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Irene Oberländer Leaves A Swiss PGA Legacy5 min read

Posted on: 19th Aug 2020

The Swiss PGA have recently announced that after 11 years in the role, their longstanding General Secretary, Irene Oberländer, will stand down from her position at the end of the year.

Irene has been a pivotal player in the development of the Professional game in Switzerland, and with her departure, leaves a lasting legacy and a void in the golfing landscape that will be difficult to fill. CPG Communications & Event Manager, Tom Bentley, spoke to Irene to reflect on her time within this long-standing CPG Member Country.

TB: Reflect back on when you first started with the Swiss PGA and now, what has been the biggest changes you have seen during your time there?

IO: When I look back on my 11 years with the Swiss PGA, a lot has indeed happened in the economic, social and sports-political environment as well as within our association. With the ever-increasing challenges facing the Professional Golfer as a profession, the demands on Professional associations have also grown, and the Swiss PGA is no different. Strategically, we have developed steadily and sustainably, particularly in four areas:

Digitalisation and Professionalisation of our Member Services

One of our strategically most important projects was the complete rebuilding of an efficient, user-friendly extranet for members. The Swiss PGA Extranet is now our administrative backbone, enabling us to manage the administration of our association efficiently.

Other important expansion steps in our Members Services include the introduction of a pension fund solution for self-employed golf professionals, the establishment of a fund for members in social distress (Helping Hands) and the expansion of our fringe benefit program (car leasing, clothing, shoes, hardware etc.) for our members at numerous partner companies.

Strengthening the financial management of the association

Thanks to consistent financial planning, in particular with strict cost management, we have continuously succeeded in achieving a balanced or even positive annual financial result for the Swiss PGA. A major challenge in recent years has been to secure sufficient sponsor funds despite the difficult economic environment. More and more of our long-standing partners are focusing their advertising and sponsorship funds on individual events or the support of individual athletes. This has meant that direct support for associations is being pushed back or reduced, which was a challenge to overcome financially.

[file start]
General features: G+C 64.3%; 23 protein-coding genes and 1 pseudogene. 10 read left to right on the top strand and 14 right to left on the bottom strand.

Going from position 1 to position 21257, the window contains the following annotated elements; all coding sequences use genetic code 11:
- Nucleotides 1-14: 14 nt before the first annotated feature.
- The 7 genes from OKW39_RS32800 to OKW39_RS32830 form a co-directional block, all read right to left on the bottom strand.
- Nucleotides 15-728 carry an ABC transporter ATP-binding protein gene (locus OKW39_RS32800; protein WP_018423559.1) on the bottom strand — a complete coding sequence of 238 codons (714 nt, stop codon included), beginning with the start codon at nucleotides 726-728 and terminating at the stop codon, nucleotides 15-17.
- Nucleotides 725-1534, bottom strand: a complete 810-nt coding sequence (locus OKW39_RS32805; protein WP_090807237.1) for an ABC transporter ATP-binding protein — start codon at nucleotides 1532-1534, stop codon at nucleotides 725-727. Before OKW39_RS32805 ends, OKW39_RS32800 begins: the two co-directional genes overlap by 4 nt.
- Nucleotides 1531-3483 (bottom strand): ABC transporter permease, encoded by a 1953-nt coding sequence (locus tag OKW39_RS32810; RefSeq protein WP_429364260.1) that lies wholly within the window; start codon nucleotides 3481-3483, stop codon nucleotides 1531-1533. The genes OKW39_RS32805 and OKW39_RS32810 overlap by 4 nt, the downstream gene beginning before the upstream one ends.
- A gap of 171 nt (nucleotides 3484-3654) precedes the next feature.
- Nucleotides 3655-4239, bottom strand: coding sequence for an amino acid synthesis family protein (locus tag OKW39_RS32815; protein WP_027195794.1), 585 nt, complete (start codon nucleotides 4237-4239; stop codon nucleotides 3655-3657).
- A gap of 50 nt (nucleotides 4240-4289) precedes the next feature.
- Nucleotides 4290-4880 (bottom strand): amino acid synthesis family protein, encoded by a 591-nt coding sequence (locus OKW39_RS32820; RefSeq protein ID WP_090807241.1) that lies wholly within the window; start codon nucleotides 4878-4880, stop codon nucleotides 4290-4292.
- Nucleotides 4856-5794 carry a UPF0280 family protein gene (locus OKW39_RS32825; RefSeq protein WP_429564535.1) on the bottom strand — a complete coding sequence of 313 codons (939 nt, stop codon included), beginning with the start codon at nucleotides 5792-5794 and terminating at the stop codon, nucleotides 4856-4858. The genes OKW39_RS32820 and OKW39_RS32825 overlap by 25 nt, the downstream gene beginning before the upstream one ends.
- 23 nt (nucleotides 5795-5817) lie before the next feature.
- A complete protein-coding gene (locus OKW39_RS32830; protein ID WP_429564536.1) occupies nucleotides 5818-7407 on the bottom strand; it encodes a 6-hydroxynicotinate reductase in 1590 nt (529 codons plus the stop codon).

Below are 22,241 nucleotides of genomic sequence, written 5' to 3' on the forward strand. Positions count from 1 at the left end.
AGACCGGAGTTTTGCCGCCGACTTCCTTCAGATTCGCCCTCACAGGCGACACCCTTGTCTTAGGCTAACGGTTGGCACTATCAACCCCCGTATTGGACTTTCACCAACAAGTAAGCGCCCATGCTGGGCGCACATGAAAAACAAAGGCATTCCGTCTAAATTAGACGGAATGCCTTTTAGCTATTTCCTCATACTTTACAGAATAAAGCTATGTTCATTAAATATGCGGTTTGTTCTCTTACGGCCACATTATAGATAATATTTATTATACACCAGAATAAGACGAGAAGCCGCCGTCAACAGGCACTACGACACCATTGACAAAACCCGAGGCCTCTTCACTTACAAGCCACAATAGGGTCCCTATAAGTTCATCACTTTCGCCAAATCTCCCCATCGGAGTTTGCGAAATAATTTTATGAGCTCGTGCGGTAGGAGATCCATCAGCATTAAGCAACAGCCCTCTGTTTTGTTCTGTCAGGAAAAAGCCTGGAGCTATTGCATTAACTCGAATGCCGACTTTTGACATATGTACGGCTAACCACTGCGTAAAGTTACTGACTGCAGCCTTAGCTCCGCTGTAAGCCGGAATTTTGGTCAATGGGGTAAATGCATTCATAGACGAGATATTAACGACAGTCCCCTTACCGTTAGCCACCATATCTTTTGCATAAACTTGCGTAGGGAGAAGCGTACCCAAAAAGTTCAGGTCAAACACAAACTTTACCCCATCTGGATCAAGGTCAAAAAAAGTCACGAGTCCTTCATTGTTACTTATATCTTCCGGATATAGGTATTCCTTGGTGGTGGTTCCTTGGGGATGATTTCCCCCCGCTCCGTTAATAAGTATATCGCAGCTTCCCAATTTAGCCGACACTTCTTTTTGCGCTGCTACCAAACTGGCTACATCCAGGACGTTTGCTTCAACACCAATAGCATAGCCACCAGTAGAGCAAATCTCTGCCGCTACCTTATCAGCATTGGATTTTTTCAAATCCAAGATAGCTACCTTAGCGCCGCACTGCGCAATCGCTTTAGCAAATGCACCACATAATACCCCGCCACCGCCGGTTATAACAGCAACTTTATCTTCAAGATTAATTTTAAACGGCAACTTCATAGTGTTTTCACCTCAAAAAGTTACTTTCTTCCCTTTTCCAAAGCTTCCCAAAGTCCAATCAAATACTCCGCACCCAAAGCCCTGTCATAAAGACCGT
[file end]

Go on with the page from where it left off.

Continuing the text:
Continuous development of our training and further education

By constantly adapting our apprenticeship training in line with the EELs standards, we have succeeded in sustainably securing the highest level of the “Qualified Professional Education Program”. We have also been able to make our offer in the area of further training significantly more attractive by including internationally-renowned speakers.

Communication with Stakeholders

For me, regular and credible communication is an essential factor for the successful promotion of a professional and sports association. For this reason, we modernized and activated our entire Internet presence several years ago. With regular news articles we inform our partners and interested amateur golfers about the activities of the Swiss PGA and its members. In the last 3-4 years, we have placed particular emphasis on expanding our social media channels. Today, the Swiss PGA’s contributions across Facebook, Instagram, Twitter and Youtube are attracting a lot of attention. With monthly newsletters we also inform our partner organizations as well as our members.

TB: What about Swiss Golf? It continues to grow and develop year-by-year, have you enjoyed playing your part in that? What’s been the most impactful part for you?

IO: It has always been exciting for me to be able to contribute to the development of golf in Switzerland – whether that was being Junior Captain in my club, member of the J+S commission of experts in Golf (Juniorgolf, Girls&Golf program) or in my current role as Secretary General of the Swiss PGA.

It has always been important for me to intensify the collaboration between the stakeholders of Swiss golf. In addition to Swiss Golf and the Public Golf Organisations, this has included the individual golf clubs. It was important for me to continuously promote understanding for the valuable work of golf professionals among these partner organisations.

As a result of these constant efforts, the Swiss PGA receives valuable financial support from these partners, especially Swiss Golf and the “Supporting Golf Together” fund. Among other things, this has enabled us to maintain our offering in the areas of Playing and Teaching opportunities.

TB: What has been the highlight of your time with the Swiss PGA?

IO: Fortunately, there are many of them. I especially remember the good and close cooperation with a total of three Swiss PGA presidents. In the implementation of our strategic projects, I was always able to count on the support of the Executive Board. It has also been an honour to be selected as the first female, Swiss PGA General Secretary.

TB: What will you miss the most?

IO: I will definitely miss the regular exchange with our PGA Members. It was always exciting and instructive to learn one-to-one about the challenges and needs of our members but I would certainly like to maintain contact with them in the future.

TB: Where next?

IO: The last 11 years at the Swiss PGA have been exciting and satisfying. Now, I would like to find more time for other activities and leisure time. Golf will of course continue to play an important role in my life but I am ready for the next chapter and the new exciting projects that this will take me into.